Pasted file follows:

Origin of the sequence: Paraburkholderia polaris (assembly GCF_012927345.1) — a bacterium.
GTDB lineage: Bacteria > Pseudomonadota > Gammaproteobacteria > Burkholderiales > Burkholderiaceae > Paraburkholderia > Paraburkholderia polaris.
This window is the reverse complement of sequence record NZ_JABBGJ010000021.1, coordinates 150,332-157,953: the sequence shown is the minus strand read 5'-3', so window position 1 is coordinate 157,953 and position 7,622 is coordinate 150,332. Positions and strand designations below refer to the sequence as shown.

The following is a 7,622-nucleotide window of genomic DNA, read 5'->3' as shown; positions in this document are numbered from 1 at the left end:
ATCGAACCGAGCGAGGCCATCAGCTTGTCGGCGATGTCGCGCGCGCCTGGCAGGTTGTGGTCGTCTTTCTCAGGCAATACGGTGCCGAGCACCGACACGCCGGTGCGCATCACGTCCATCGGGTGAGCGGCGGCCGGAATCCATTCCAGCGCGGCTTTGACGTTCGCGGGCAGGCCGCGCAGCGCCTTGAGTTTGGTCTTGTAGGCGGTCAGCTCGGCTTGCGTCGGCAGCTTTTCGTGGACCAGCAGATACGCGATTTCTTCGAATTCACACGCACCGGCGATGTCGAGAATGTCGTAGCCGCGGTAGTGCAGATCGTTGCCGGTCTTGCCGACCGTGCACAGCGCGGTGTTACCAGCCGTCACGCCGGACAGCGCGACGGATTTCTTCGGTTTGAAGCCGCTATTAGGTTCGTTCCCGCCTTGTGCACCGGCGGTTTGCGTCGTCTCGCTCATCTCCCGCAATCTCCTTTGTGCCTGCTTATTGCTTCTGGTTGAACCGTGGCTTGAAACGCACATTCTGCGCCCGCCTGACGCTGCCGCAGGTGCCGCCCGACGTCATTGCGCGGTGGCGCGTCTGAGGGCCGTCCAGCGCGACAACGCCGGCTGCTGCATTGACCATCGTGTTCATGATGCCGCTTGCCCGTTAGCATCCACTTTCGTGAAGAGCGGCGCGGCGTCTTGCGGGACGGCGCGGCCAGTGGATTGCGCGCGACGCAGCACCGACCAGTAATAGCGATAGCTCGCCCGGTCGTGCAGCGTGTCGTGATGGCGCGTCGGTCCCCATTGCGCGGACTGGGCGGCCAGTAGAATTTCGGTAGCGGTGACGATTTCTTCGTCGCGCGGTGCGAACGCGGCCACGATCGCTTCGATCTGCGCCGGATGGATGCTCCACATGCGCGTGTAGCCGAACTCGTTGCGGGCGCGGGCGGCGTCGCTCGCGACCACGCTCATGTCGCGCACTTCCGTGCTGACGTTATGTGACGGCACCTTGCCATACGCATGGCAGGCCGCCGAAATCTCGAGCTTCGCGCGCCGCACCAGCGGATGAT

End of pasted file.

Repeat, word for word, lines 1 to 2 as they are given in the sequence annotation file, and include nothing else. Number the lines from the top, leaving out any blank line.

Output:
Origin of the sequence: Paraburkholderia polaris (assembly GCF_012927345.1) — a bacterium.
GTDB lineage: Bacteria > Pseudomonadota > Gammaproteobacteria > Burkholderiales > Burkholderiaceae > Paraburkholderia > Paraburkholderia polaris.